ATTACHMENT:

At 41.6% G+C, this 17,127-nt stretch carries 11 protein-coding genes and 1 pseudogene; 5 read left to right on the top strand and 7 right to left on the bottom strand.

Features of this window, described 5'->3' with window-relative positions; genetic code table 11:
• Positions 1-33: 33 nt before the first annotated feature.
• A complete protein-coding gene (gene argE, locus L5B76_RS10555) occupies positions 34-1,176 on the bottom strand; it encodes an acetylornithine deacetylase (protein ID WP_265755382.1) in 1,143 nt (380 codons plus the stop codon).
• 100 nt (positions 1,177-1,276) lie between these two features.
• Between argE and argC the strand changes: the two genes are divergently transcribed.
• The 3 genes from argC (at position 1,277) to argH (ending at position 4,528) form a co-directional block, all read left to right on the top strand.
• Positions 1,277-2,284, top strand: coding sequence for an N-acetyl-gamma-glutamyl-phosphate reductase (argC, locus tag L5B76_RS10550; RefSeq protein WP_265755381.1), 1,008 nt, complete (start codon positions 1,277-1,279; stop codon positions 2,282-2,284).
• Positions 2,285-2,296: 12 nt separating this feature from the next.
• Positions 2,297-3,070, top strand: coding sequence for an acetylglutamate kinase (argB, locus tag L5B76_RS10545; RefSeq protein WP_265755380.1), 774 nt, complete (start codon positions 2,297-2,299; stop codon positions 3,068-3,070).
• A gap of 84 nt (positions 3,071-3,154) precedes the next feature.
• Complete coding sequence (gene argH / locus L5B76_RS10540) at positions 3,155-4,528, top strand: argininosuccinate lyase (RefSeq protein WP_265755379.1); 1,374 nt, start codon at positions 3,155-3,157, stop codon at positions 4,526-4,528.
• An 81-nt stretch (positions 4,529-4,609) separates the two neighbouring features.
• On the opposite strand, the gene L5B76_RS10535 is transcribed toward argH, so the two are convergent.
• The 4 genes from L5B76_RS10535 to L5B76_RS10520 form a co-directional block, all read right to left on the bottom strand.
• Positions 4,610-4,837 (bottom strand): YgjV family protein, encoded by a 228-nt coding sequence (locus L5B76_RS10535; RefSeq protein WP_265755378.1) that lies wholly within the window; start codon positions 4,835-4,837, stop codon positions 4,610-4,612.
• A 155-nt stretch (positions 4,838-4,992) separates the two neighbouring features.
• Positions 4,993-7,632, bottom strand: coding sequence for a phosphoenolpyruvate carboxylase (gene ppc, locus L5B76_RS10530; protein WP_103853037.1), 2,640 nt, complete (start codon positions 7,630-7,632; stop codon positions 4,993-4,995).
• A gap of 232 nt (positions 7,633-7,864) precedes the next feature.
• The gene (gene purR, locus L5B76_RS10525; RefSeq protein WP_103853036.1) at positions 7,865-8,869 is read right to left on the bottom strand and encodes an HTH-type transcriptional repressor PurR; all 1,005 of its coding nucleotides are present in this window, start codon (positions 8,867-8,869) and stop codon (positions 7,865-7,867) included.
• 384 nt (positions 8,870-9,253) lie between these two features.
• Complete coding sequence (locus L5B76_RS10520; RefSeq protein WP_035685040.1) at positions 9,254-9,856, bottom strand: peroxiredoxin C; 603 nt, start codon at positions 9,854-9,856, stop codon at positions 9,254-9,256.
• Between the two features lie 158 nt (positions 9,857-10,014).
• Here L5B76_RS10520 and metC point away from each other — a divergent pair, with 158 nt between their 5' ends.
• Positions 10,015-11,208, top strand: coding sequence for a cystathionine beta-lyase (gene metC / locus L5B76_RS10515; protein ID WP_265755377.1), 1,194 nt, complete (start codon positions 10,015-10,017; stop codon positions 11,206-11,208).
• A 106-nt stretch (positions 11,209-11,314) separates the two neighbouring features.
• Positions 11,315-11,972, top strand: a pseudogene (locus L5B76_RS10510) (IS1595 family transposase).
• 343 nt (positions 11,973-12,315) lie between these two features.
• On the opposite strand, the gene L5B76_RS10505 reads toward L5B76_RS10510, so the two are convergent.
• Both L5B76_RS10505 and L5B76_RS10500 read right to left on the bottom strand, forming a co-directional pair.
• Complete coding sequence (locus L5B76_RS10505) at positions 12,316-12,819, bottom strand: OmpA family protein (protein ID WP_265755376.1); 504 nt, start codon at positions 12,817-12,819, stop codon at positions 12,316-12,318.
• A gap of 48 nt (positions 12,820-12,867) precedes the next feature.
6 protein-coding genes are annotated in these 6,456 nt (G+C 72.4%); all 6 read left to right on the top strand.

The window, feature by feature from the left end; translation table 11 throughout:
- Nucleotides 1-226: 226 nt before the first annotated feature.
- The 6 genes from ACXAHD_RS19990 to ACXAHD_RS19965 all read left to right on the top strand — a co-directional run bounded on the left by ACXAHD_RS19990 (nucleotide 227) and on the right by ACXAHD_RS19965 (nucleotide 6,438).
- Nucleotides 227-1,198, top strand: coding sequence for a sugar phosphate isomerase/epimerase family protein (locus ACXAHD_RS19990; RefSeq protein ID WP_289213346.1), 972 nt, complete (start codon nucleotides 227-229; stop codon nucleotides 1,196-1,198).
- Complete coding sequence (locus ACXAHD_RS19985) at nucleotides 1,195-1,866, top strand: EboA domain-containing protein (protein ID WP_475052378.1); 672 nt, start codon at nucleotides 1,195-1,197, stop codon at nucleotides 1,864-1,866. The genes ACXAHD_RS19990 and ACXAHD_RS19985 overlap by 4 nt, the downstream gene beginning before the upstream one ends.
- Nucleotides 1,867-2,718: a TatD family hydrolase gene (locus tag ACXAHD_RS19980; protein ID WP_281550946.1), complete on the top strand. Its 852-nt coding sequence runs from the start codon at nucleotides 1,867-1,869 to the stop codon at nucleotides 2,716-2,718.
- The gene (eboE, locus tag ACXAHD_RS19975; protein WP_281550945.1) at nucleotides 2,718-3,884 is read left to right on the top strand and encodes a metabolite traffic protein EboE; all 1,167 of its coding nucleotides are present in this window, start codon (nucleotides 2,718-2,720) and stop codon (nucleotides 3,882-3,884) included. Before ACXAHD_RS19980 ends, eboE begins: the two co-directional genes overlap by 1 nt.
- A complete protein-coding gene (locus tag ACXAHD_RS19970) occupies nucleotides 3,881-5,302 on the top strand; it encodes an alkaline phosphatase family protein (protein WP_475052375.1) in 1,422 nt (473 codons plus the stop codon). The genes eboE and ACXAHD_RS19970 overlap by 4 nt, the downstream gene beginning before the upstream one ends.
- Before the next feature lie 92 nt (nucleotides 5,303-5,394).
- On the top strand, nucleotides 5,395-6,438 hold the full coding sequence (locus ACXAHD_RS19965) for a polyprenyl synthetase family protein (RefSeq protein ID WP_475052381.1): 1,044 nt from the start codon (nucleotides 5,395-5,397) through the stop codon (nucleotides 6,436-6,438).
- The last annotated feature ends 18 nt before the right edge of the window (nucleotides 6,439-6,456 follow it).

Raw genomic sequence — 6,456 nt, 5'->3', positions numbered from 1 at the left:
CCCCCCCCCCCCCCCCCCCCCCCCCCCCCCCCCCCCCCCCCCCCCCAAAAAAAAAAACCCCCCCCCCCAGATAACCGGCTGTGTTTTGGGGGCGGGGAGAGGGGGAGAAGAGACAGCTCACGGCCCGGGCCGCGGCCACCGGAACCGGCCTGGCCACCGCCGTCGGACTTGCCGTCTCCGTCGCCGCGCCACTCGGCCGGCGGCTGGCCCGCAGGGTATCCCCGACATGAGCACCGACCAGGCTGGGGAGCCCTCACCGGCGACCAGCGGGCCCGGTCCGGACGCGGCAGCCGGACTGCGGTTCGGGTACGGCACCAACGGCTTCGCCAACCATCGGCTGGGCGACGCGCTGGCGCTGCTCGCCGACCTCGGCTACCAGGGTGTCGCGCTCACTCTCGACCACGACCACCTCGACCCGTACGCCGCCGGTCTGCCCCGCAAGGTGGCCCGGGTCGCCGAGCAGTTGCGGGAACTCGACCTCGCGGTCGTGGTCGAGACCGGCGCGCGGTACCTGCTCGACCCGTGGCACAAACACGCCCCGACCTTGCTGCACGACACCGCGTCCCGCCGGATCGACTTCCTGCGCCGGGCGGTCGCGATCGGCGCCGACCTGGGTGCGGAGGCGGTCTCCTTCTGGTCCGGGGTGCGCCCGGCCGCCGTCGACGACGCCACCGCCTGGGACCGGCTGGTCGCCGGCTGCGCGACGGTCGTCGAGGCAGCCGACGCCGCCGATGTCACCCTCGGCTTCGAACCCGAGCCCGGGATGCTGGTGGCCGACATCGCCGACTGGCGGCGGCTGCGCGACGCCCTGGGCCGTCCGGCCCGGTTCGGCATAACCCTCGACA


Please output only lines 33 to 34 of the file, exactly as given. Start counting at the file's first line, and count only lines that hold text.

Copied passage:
6 protein-coding genes are annotated in these 6,456 nt (G+C 72.4%); all 6 read left to right on the top strand.

The window, feature by feature from the left end; translation table 11 throughout: